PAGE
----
The situation quickly worsened with a turn two epidemic, though we were able to use an air strike to remove a Faded figure and prevent an outbreak in LA. And we cured Blue relatively quickly, leading to its immediate eradication since we had already dealt with the one Blue city infected with disease. JD the Soldier led the search for Patient Zero, spending time among the horrors of the Faded in Santiago and using his one pair of binoculars multiple times, thanks to his ability to pick up discarded equipment.
And we did it! We found Patient Zero and discovered the vaccine. COdA was no longer a lost cause, but something that could be treated. The treatment would be a slow and laborious process, involving the gradual building of vaccine factories and transport of vaccines around the world, but it could be done. We had real hope at last.
Of course, they say it’s darkest right before the dawn. And that meant everything had to get worse before it could get better. Colonel Mustard was putting in his best effort to eliminate Faded Figures, but with six Faded cities in the initial nine, getting shuffled back into the deck quickly with a second-turn Epidemic, we just couldn’t keep up. No sooner had we sabotaged the military base in Santiago than the outbreaks began.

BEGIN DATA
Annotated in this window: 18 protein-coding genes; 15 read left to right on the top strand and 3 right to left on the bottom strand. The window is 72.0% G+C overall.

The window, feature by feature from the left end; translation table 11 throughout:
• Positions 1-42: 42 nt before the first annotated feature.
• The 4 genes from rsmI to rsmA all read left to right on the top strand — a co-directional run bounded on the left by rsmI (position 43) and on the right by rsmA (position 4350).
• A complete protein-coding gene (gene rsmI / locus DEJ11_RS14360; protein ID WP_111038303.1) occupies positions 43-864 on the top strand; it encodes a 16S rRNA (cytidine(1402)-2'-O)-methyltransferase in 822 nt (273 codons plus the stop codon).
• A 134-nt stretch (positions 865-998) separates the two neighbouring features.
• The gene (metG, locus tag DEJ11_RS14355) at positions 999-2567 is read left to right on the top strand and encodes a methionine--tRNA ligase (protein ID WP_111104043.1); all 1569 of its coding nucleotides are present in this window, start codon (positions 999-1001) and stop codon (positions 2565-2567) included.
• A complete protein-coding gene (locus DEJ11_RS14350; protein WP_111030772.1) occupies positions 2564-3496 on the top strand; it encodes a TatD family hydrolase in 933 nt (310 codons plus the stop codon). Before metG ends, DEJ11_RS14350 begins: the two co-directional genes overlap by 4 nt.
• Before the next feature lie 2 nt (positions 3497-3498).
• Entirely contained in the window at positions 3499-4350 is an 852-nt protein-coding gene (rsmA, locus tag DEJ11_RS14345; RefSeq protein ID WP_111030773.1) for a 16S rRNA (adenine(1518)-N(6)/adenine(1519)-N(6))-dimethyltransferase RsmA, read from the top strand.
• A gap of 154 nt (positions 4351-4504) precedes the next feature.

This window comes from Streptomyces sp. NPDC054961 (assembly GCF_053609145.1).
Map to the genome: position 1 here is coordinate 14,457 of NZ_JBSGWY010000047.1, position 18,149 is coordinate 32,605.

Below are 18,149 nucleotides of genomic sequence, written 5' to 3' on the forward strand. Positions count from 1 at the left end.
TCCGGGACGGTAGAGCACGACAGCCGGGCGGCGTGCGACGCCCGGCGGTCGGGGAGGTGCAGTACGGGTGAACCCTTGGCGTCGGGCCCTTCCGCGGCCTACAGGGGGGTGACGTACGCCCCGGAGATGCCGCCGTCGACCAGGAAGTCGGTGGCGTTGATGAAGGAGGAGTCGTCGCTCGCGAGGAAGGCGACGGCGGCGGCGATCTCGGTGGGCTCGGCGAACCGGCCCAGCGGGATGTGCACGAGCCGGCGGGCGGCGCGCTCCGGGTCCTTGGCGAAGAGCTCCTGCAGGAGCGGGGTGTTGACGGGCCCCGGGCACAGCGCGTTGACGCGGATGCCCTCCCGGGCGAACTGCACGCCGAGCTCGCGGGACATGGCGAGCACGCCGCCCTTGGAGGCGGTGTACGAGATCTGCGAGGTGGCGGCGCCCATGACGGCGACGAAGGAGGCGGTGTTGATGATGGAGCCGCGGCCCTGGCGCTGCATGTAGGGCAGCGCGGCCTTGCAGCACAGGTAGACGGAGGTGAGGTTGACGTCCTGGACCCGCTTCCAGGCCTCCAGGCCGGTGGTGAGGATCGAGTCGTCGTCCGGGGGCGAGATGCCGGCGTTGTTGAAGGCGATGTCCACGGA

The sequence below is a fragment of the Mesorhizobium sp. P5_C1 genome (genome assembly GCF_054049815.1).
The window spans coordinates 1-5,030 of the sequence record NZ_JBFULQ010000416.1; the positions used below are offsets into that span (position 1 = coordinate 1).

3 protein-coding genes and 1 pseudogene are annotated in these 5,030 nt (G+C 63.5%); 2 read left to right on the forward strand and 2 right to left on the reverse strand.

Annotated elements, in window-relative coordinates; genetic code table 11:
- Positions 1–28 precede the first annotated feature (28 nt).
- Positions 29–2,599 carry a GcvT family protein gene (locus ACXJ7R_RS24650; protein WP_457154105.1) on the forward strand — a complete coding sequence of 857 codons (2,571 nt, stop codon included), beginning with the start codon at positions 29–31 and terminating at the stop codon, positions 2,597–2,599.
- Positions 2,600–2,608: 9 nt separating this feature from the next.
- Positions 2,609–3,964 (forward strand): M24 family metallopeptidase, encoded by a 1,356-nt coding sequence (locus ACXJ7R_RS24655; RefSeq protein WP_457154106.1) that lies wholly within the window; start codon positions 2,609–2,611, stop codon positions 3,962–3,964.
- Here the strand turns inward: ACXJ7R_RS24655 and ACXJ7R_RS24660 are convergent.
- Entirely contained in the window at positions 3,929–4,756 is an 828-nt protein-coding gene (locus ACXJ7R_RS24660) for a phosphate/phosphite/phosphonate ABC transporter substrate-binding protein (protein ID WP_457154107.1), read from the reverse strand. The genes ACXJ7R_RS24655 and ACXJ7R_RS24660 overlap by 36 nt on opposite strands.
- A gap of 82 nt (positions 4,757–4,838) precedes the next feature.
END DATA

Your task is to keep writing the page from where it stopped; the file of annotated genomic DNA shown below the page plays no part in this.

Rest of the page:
First it was Miami, leading to rioting in that city (Level 2) and spilling over into Washington, where it caused a chain reaction. So Washington become unstable (Level 1) and spread COdA into New York and Montréal, causing both of them to become Faded as well. This marked the point at which all of North America was lost to a disease that had started in Chile.
North America is lost
And the outbreaks didn’t stop there. Before long there was another outbreak in Miami (now Level 3), followed by one in Tokyo (now Level 3), and then Taipei was drawn from the bottom of the deck in an epidemic, escalating its single disease cube into a full-on outbreak.
Of course Emelia the Generalist was in Taipei when the outbreak occurred. She received her third scar, and was only saved from loss by her Determination. We selected Monophobia for the scar, which would prevent her from searching alone, because we suspected that we had completed just about all the searches that we’d have to.
Continuing to resolve the epidemic, we shuffled the cards back into the deck and immediately drew Tokyo again, leading to the collapse of that city—our first collapse of the game. Tokyo also happened to contain a military base, and Emelia was standing just a couple of cities away, planning to destroy that military base to lead us to victory. We had managed to cure Black and Red in the midst of all the chaos, so we just needed to sabotage one more military base to win.
Emelia in Taipei